The Mu’tazilah had a deep-rooted interest in understanding Islam and its propagation and defense against the atheists, the Jews, the Christians, the Magians, the Sabaeans, the Manicheans, and others. They even trained missionaries and dispatched them to various regions. Nevertheless, their existence was threatened by the literalists, who called themselves “Ahl al-Hadith” or “Ahl al-Sunnah.” They were ultimately stabbed in the back, weakened and gradually became extinct.

Despite it all, in the beginning, that is until the end of the 3rd/9th century and the beginning of the 4th/l0th, there existed no rival school of kalam – as was later to emerge – that could challenge the Mu’tazilah. All opposition occurred under the claim that the views of the Mu’tazilah were against the externals of the hadith and the Sunnah. The leaders of the Ahl al-Hadith, such as Malik ibn Anas and Ahmad ibn Hanbal, basically considered any debate, inquiry or argument connected with the matters of faith as unlawful (haram). Therefore, the Ahl al-Sunnah not only did not have any system of kalam challenging the Mu’tazilah, but also they were opposed to kalam itself.

About the late 3rd/9th century and the early 4th/l0th, a new phenomenon took place. That was the appearance of a distinguished thinker who had received instruction in Mu’tazilite teachings under Qadi ‘Abd al-Jabbar, and had mastered them. He rejected Mu’tazilite tenets and inclined towards the doctrines of the Ahl al-Sunnah. Since, on the one hand, he was not a man devoid of genius, and on the other was equipped with the tools used by the Mu’tazilah, he established all the doctrines of the Ahl al-Sunnah on a rational basis, and gave them the form of a relatively closely-knit intellectual system. That distinguished person was Abu al-Hasan al-‘Ash’ari (d. circa 330/941-42). Al-‘Ash’ari – as against the view of his predecessors among Ahl al-Hadith, like Abmad ibn Hanbal – considered debate and argument, and use of the tools of logic in the matter of the doctrines of the faith as permissible, citing evidence from the Qur’an and the Sunnah to support his claim. He wrote a treatise entitled “Risalah fi istihsan al-khawd fi ‘ilm al-kalam” (“A Treatise on Appropriateness of Inquiry in ‘Ilm al-Kalam). 14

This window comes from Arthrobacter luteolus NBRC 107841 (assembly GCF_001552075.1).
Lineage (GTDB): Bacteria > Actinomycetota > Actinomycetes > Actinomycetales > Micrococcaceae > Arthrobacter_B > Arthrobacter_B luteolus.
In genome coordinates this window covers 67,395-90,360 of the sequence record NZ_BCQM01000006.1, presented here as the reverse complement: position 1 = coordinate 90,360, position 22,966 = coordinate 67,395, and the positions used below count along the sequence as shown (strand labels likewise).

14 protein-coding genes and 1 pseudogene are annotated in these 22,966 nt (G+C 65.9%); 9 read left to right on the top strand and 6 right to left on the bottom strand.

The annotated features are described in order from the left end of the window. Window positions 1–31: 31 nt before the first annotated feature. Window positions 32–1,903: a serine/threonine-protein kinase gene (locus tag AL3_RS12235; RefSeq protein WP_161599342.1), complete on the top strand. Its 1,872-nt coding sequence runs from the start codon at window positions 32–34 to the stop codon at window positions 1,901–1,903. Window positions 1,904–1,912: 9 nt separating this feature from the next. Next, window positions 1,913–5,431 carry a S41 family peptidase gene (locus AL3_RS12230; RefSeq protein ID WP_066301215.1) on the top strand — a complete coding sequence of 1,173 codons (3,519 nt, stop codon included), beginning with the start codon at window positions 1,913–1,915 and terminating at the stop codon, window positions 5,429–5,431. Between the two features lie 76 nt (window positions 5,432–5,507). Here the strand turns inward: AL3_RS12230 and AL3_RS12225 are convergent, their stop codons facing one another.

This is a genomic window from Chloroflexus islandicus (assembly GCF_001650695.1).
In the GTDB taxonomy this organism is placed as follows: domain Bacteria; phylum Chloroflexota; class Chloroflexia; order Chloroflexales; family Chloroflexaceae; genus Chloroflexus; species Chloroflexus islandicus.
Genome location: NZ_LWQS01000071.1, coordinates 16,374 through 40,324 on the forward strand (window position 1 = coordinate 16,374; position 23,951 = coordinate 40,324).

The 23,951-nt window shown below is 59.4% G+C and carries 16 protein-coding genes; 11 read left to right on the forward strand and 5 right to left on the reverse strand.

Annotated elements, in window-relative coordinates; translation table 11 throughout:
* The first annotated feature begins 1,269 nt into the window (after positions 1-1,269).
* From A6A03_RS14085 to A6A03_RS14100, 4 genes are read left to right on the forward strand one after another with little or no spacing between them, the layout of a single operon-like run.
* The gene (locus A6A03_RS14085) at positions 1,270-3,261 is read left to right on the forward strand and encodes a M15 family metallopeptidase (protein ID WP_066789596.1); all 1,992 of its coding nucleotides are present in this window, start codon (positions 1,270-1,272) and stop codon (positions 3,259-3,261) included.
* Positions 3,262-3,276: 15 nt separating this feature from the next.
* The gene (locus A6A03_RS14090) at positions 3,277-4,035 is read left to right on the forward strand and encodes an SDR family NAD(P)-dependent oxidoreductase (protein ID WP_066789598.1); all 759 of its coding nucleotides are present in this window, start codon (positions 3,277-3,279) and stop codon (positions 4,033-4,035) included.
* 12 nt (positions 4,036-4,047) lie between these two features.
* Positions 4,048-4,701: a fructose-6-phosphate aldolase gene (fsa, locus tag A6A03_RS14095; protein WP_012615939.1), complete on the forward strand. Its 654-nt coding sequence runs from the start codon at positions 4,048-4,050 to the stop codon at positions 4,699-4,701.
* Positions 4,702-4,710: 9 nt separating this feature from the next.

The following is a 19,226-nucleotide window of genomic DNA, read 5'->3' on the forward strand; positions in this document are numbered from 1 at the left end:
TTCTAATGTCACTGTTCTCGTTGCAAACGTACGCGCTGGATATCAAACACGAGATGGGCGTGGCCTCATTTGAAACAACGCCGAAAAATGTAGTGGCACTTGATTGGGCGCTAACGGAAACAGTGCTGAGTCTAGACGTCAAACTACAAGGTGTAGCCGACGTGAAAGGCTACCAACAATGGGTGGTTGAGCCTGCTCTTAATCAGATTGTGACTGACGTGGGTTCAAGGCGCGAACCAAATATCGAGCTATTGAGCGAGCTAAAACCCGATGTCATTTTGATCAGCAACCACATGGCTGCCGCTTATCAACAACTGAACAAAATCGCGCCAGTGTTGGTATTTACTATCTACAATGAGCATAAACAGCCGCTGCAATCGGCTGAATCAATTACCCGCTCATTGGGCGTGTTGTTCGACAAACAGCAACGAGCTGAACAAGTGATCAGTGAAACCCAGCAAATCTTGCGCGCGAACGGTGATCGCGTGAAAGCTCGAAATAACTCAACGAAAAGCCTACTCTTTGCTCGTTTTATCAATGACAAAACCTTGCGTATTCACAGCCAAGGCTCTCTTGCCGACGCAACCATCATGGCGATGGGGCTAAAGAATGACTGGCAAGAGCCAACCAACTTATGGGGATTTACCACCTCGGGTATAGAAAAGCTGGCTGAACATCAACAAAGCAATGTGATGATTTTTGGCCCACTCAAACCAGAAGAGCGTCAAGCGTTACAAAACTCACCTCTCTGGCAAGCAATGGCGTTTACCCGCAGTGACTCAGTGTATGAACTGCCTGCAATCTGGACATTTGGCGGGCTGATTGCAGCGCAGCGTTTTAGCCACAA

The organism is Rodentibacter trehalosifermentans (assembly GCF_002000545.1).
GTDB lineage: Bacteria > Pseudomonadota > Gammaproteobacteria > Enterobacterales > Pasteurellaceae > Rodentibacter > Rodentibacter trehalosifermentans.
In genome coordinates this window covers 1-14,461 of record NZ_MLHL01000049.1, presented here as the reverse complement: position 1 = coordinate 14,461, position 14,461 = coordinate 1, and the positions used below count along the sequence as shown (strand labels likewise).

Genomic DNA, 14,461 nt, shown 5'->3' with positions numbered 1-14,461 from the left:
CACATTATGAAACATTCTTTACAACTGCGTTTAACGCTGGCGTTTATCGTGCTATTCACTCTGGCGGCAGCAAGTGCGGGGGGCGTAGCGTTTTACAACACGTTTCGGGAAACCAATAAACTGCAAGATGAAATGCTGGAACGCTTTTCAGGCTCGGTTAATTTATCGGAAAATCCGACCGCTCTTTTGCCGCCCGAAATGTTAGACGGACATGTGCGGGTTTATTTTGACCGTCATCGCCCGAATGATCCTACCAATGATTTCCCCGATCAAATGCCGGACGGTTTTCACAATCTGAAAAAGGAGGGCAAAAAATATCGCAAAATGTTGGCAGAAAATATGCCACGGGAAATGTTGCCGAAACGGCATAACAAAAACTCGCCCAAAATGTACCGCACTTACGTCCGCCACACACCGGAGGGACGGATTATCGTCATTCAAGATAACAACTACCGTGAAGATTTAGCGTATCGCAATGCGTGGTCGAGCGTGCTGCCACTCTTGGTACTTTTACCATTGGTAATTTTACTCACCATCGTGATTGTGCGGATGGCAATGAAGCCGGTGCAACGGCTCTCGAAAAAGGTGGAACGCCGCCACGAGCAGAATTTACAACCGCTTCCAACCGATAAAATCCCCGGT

It was at this point that the Ahl al-Hadith was divided into two groups:

  1. The Asha’irah, or the followers of Abu al-Hasan al-‘Ash’ari, who considered kalam as permissible;

  2. The Hanbalis, or the followers of Ahmad ibn Hanbal, who considered it unlawful.

In our lectures on logic we have already mentioned that Ibn Taymiyyah, a Hanbali, wrote a book on unlawfulness of logic and kalam.15 There was another reason why the Mu’tazilah became detestable in the eyes of the people. It was the period of calamity or “mihnah,” and the Mu’tazilah under the patronage of the caliph al-Ma’mun, wanted to coerce the people into accepting their belief in the createdness of the Qur’an. This regimentation brought in its wake bloodshed, imprisonment, torture and exile, which shook the Muslim society. The common people considered the Mu’tazilah responsible for that havoc, and this earned them greater disfavor with the public.